Truthful – Don’t lie. Don’t minimize or maximize your feelings or the situation. This one can sound a little tricky, but part of sticking with your values and morals is integrity. This can include not exaggerating or making up excuses for your own actions in a conflict, but also not making up excuses for the other person’s behavior.

That’s FAST! I’ll be honest, I’ve struggled immensely with this one. I tend to over apologize and make excuses for the actions and words of other people. I’ve compromised my values based on threats by other people. I’ve invalidated my feelings in order to validate the feelings of others. I’ve had a skewed view of what constitutes healthy give and take in a relationship.

A long while ago, I wrote a post on that topic called Are Your Relationships Healthy?, and in it, I share a tool called the “Relationship Report Card.” If you’re confused as to whether or not your relationship is healthy and respectful or unhealthy and damaging, I suggest looking through that older post. It really helped me figure out which relationships required each of the three techniques we’ve covered these past three days.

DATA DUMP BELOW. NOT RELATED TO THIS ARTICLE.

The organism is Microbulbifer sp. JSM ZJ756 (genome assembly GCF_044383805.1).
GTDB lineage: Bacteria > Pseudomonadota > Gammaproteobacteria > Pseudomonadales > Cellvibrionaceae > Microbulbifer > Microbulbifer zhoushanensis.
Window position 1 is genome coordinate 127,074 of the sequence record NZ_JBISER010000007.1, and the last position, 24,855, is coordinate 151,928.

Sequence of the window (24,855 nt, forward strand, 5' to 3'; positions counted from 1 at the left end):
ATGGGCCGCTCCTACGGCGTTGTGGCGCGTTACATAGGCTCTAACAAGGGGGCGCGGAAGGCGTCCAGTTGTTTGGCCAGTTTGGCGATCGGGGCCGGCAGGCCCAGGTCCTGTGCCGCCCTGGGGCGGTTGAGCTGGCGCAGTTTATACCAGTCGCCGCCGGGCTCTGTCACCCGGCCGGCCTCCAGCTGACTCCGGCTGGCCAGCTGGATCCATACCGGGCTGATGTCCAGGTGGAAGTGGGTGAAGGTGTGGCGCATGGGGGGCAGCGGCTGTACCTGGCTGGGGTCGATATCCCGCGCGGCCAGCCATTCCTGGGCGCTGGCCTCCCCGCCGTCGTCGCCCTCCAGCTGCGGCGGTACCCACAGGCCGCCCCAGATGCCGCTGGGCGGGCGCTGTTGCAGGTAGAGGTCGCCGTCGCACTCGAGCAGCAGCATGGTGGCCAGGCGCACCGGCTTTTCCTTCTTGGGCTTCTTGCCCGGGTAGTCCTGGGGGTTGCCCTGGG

I hope you enjoyed this triple header of a series. I know I enjoyed reviewing the skills and getting them out there for you beautiful humans! I’d love to hear your thoughts and any questions you may have! Be sure to drop a comment below, Tweet me @paradichotomy, or take a look around the blog’s Facebook page!

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If you’re celebrating, Merry Christmas from Parallel Dichotomy! If you’re not, I hope you are having a wonderful weekend and have been safe and well this holiday season.

In all seriousness, this time of year (Whether you celebrate the holidays or not) can be really rough. If you’re struggling, please reach out to someone.

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***********GIVE, Interpersonal Effectiveness, and all DBT skills were developed by Marsha Linehan. I am not a professional therapist and these skills are not meant as a substitute for therapy. I’m simply sharing things that I have learned and found helpful along the way.